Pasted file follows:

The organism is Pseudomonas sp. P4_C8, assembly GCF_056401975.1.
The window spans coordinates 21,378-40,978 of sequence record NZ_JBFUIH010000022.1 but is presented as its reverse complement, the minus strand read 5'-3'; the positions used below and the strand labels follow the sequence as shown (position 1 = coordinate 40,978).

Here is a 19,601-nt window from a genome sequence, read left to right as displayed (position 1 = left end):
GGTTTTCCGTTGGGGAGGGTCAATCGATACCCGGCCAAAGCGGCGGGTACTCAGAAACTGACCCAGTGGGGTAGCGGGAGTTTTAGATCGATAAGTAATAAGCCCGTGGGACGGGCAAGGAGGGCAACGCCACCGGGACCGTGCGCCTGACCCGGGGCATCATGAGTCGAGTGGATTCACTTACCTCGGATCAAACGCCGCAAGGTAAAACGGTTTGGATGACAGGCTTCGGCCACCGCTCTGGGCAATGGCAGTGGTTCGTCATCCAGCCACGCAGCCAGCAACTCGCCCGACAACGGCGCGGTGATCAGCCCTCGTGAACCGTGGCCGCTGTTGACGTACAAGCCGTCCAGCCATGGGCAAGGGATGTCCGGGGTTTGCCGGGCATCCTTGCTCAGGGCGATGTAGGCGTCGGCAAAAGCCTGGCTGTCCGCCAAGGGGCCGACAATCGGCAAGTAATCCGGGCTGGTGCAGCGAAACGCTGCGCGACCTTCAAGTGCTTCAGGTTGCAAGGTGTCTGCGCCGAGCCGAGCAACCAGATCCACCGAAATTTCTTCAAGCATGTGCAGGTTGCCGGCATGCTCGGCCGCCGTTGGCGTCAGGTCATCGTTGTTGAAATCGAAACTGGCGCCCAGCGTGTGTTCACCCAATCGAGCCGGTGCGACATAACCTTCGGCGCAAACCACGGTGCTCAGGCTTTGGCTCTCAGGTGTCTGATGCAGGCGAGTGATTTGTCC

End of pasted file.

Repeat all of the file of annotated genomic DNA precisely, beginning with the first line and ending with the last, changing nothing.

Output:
The organism is Pseudomonas sp. P4_C8, assembly GCF_056401975.1.
The window spans coordinates 21,378-40,978 of sequence record NZ_JBFUIH010000022.1 but is presented as its reverse complement, the minus strand read 5'-3'; the positions used below and the strand labels follow the sequence as shown (position 1 = coordinate 40,978).

Here is a 19,601-nt window from a genome sequence, read left to right as displayed (position 1 = left end):
GGTTTTCCGTTGGGGAGGGTCAATCGATACCCGGCCAAAGCGGCGGGTACTCAGAAACTGACCCAGTGGGGTAGCGGGAGTTTTAGATCGATAAGTAATAAGCCCGTGGGACGGGCAAGGAGGGCAACGCCACCGGGACCGTGCGCCTGACCCGGGGCATCATGAGTCGAGTGGATTCACTTACCTCGGATCAAACGCCGCAAGGTAAAACGGTTTGGATGACAGGCTTCGGCCACCGCTCTGGGCAATGGCAGTGGTTCGTCATCCAGCCACGCAGCCAGCAACTCGCCCGACAACGGCGCGGTGATCAGCCCTCGTGAACCGTGGCCGCTGTTGACGTACAAGCCGTCCAGCCATGGGCAAGGGATGTCCGGGGTTTGCCGGGCATCCTTGCTCAGGGCGATGTAGGCGTCGGCAAAAGCCTGGCTGTCCGCCAAGGGGCCGACAATCGGCAAGTAATCCGGGCTGGTGCAGCGAAACGCTGCGCGACCTTCAAGTGCTTCAGGTTGCAAGGTGTCTGCGCCGAGCCGAGCAACCAGATCCACCGAAATTTCTTCAAGCATGTGCAGGTTGCCGGCATGCTCGGCCGCCGTTGGCGTCAGGTCATCGTTGTTGAAATCGAAACTGGCGCCCAGCGTGTGTTCACCCAATCGAGCCGGTGCGACATAACCTTCGGCGCAAACCACGGTGCTCAGGCTTTGGCTCTCAGGTGTCTGATGCAGGCGAGTGATTTGTCC